SOC 1 Report / SSAE 16 / SSAE 18


SOC 1 reports, under the AICPA (American Institute of CPAs) SSAE 16 guidance are designed to provide external parties, such as partners and customers assurance that a company’s internal controls over financial reporting are appropriate and operating effectively. SOC 1 reports replaced the SAS 70 standard. SOC 1 reports are a great way to gain confidence that you’re doing all of the right things. This can help your customers gain trust in you as a service provider.

We have seen from experience that many enterprise companies will not do business with smaller companies or startups that have not completed a SOC 1 or SOC 2 report. Too many small companies “fly by the seat of their pants” and lack the necessary security controls to protect their information. As mentioned above, SOC 1 reports are traditionally reserved for testing controls relevant to the financial reporting process. If your company is not processing financial transactions or used in the chain of financial system processing, a SOC 2 report may be a better fit for you.

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SOC 1 Type I

The SOC 1 Type I is the first report issue issued in when you’re a company providing services that impacts your customer’s financial reporting. The Type I report merely provides a description of your company, the internal control environment, references to your policies and procedures, and an opinion on the suitability and design of the controls in place at the point in time the report was issued. While a SOC 1 Type I is better than no report at all, it provides very little value to your customers/partners because it does not provide an opinion on whether you’re actually following your own policies and procedures. Type I reports are usually just a stepping stone to the much stronger SOC 1 Type II.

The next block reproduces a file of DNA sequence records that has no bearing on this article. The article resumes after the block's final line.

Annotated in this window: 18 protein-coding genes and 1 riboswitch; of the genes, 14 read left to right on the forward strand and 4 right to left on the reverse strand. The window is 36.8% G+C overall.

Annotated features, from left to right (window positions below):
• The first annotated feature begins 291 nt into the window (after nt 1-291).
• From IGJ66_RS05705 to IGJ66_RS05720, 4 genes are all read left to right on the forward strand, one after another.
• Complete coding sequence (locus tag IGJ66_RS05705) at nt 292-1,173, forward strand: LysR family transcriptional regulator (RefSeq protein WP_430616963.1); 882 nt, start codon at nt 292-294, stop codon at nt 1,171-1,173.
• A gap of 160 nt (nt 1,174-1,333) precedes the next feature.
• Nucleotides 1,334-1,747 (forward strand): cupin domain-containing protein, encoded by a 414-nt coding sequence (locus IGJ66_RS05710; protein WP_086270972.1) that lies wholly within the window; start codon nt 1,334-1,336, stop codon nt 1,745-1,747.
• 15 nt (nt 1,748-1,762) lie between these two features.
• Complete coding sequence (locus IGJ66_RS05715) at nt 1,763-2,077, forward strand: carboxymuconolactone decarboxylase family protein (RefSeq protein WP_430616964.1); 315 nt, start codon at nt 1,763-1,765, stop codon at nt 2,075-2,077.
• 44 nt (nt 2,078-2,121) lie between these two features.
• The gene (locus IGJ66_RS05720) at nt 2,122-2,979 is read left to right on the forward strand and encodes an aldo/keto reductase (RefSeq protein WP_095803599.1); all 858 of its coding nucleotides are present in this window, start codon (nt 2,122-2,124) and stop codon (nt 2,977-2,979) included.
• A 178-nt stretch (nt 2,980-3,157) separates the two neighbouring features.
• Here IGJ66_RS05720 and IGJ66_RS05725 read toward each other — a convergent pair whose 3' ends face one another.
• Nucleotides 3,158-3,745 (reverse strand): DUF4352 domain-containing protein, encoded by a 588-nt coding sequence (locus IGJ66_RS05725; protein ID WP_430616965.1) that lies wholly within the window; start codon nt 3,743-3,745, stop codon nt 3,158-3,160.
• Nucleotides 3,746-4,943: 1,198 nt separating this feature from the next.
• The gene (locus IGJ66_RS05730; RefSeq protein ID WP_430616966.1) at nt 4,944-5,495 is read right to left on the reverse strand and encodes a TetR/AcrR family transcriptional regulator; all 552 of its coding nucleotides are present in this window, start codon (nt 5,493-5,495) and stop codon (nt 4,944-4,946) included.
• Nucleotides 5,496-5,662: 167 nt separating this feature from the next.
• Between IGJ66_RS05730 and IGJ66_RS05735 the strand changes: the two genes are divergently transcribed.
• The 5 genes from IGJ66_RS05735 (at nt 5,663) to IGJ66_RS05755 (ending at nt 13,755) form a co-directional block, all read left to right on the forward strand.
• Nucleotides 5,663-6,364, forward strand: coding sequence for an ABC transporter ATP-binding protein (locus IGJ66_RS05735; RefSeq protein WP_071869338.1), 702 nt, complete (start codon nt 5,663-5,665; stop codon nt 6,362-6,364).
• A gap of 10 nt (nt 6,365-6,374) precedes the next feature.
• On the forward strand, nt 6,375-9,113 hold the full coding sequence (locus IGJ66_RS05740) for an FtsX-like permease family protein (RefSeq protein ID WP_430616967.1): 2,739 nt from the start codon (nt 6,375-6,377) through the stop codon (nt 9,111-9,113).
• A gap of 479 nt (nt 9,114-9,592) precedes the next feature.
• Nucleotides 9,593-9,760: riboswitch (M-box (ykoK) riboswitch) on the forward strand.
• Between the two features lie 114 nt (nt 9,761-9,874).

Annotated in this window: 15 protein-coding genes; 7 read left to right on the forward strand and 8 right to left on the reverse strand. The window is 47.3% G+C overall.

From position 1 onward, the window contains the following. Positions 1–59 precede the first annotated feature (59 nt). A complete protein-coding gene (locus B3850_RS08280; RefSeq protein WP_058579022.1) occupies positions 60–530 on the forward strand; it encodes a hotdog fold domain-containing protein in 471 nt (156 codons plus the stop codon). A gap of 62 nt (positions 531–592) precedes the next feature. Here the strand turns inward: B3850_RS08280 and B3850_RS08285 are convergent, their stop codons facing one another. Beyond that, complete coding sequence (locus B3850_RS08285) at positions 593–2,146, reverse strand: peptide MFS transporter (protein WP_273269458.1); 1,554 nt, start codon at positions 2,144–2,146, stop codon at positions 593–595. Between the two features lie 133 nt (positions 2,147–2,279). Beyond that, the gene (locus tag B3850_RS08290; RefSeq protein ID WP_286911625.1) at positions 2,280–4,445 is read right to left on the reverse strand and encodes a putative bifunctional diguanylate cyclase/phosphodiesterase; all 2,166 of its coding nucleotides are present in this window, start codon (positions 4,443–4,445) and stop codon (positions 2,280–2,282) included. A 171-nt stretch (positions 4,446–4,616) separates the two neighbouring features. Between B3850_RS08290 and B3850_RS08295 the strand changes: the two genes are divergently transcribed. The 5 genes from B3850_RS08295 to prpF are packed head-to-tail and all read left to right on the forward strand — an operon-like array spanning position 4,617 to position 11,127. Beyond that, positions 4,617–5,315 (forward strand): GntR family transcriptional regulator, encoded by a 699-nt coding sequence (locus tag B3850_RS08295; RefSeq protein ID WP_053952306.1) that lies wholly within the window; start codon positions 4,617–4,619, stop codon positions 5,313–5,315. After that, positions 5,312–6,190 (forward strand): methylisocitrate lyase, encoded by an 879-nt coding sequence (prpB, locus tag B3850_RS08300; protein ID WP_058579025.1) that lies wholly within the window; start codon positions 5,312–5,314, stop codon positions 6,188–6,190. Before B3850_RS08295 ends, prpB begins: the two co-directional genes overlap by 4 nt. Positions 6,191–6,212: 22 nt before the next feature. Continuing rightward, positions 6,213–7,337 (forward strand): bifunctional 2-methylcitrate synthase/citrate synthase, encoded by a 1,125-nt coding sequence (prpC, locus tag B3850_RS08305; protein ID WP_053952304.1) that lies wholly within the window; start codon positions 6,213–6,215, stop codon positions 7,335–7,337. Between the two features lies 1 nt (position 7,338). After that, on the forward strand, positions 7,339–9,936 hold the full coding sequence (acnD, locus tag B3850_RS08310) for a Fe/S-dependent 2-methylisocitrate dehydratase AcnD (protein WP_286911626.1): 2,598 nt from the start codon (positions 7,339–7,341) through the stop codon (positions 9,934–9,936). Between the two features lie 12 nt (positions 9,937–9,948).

SOC 1 Type II

The SOC 1 Type II is typically the second report issued and is much more valuable external parties because it reports on the effectiveness of the controls in your organization. Are you doing what you said you’re doing? Do the policies match the actual operation of your company? Per AICPA guidance, the report must cover a period of time of at least 6 months. The means Type II reports can’t be created in a short period of time. Typically the Type II audit review is scheduled 6-months after issuance of the SOC 1 report. After a SOC 1 Type II report is issued, it is generally renewed on an annual basis.

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